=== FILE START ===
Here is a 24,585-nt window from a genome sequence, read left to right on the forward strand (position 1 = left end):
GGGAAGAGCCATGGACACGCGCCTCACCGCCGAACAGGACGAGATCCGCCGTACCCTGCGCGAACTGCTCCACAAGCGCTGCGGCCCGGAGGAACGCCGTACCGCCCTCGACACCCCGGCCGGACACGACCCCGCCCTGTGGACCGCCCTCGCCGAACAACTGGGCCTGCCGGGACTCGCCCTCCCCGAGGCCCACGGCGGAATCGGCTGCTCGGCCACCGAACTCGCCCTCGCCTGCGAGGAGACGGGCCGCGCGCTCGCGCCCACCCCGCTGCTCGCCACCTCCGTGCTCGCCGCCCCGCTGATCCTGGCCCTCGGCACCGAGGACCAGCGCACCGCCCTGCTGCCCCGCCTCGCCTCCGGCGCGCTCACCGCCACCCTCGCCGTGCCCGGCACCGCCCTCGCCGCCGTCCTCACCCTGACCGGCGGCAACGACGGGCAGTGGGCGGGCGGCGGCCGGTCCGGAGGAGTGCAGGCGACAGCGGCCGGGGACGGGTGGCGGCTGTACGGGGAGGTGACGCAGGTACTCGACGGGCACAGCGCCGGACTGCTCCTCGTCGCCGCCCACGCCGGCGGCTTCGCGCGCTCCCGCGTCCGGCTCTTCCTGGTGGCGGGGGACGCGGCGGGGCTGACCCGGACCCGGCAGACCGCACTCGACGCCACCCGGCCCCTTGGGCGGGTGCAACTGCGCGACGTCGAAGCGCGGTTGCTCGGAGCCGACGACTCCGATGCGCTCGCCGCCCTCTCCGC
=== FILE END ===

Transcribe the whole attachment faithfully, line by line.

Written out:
Here is a 24,585-nt window from a genome sequence, read left to right on the forward strand (position 1 = left end):
GGGAAGAGCCATGGACACGCGCCTCACCGCCGAACAGGACGAGATCCGCCGTACCCTGCGCGAACTGCTCCACAAGCGCTGCGGCCCGGAGGAACGCCGTACCGCCCTCGACACCCCGGCCGGACACGACCCCGCCCTGTGGACCGCCCTCGCCGAACAACTGGGCCTGCCGGGACTCGCCCTCCCCGAGGCCCACGGCGGAATCGGCTGCTCGGCCACCGAACTCGCCCTCGCCTGCGAGGAGACGGGCCGCGCGCTCGCGCCCACCCCGCTGCTCGCCACCTCCGTGCTCGCCGCCCCGCTGATCCTGGCCCTCGGCACCGAGGACCAGCGCACCGCCCTGCTGCCCCGCCTCGCCTCCGGCGCGCTCACCGCCACCCTCGCCGTGCCCGGCACCGCCCTCGCCGCCGTCCTCACCCTGACCGGCGGCAACGACGGGCAGTGGGCGGGCGGCGGCCGGTCCGGAGGAGTGCAGGCGACAGCGGCCGGGGACGGGTGGCGGCTGTACGGGGAGGTGACGCAGGTACTCGACGGGCACAGCGCCGGACTGCTCCTCGTCGCCGCCCACGCCGGCGGCTTCGCGCGCTCCCGCGTCCGGCTCTTCCTGGTGGCGGGGGACGCGGCGGGGCTGACCCGGACCCGGCAGACCGCACTCGACGCCACCCGGCCCCTTGGGCGGGTGCAACTGCGCGACGTCGAAGCGCGGTTGCTCGGAGCCGACGACTCCGATGCGCTCGCCGCCCTCTCCGC